I will be teaching a class this summer at The George Washington University on Online Political Strategy. The students don’t know it yet, but they are going to be assigned Susan Brackney’s ‘Plan Bee’ (find it on Amazon) as required reading.


As the extended book title describes, Plan Bee: “Everything you ever wanted to know about the hardest-working creatures on the planet.” But, despite its singular focus on bees and beekeeping, this book may be one of the best sources I have come across for developing a sophisticated advocacy outreach strategy.


The following are just some of the concepts Brackney outlines. I am guessing many of you will instantly see parallels to your own advocacy programs:


Organizational Structure


Bees are organized into three distinct types:


1.     Queen Bees – specially bred by the hive to provide order and lay eggs to create new bees. Hives without a Queen will quickly descend into chaos and will collapse. Despite their leadership role, Queen bees will be deposed periodically as their egg production lessens. The hive will breed new Queen bees who will ultimately kill the old Queen and then fight to the death til only one new Queen Bee remains.


2.     Worker bees (who are all female) – undertake all the work in the hive including pollen collection, building the honeycomb cells and producing the honey. In the advocacy world, we would probably see them as our champions or super-activists.


3.     Drone Bees (who are all male) – serve only the one purpose of impregnating the Queen. The queen flies high in the sky, calls out to the drones who mate with her, then lose their genitals in her body and fall to earth and their death. Other than this one time task, they perform nothing of value to the hive. Except for the grisly death part, this sounds a lot like many activists who sign-up to take one action and are never heard from again.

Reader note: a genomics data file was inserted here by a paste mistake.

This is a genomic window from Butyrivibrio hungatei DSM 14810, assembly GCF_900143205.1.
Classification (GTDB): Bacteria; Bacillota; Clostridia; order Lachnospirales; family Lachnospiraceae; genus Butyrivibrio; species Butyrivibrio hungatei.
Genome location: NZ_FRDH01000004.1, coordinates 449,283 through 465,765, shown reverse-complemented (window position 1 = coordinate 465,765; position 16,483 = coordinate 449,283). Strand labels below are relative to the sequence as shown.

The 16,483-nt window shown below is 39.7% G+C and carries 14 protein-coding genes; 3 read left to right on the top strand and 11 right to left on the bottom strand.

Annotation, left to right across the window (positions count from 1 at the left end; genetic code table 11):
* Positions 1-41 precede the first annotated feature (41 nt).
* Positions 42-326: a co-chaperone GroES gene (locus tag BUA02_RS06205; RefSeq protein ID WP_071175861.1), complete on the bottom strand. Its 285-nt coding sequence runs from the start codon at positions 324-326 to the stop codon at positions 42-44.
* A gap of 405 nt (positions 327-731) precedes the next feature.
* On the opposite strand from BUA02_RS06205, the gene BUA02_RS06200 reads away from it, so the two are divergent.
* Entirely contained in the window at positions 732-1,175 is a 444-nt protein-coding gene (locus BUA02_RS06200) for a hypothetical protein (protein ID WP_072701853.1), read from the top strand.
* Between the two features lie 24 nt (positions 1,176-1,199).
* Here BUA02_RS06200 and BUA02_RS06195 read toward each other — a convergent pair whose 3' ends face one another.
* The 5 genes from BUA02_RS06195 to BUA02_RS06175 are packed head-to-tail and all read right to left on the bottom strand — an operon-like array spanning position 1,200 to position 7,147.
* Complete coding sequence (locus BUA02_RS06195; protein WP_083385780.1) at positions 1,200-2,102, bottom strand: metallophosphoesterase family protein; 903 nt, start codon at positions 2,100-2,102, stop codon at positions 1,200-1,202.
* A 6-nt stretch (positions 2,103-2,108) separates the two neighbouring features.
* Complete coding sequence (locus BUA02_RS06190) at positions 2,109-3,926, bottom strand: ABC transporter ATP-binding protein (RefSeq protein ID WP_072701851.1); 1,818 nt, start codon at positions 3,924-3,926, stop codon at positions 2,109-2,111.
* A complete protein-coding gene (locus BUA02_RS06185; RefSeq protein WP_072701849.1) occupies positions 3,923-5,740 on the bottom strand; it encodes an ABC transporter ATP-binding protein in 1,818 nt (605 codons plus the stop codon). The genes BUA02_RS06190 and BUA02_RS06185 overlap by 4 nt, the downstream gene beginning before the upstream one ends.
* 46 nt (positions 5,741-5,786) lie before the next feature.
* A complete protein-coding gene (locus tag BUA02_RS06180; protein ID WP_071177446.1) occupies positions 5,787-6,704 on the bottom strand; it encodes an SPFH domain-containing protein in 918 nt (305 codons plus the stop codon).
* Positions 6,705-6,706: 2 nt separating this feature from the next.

Protecting the Hive


Bees have numerous predators including insect eating skunks or bears who try to get at the honey. There are also parasitic mites that will latch onto the bees and suck their blood. Finally, bees can get stressed-out from overwork. If too much honey is extracted they will fight to create more so they have enough to survive the winter. Without their reserves the hive will die-off before the next season. Sound familiar?


Beekeeping as a Profession


Professional beekeeping is unfortunately an undervalued pastime but it is essential to not only create honey, but also to pollinate the plant life that results in much of the fruit and vegetables that we eat.


A fruitful hive must be located near numerous sources of pollen producing vegetation as well as water. Each type of pollen will deliver different tasting honey. A varied diet of blooms throughout the year will guarantee that the bees can locate enough pollen to create honey.


Crazy Bee Facts


·       Hives are actually built in wooden boxes with shelves that can be removed (so that the honeycomb and honey can be extracted). The old circular bee-hive made of rope is no longer used.


·       Did you know that bees can be transported via the U.S. Mail? They can! – hmmm, that could be a unique Christmas gift that will create some buzz.


·       Beekeepers will often carry a smoker to spray on their bees. Rather than ‘smoking them out’, the smoke is used to calm the bees so that the beekeeper can get to the honey.


Plan Bee is definitely worth reading. And hey, Susan Brackney, if ever you are in DC and want a speaking gig – let us know. If your book is any indication, I am sure your presentation will be both hilarious and fascinating.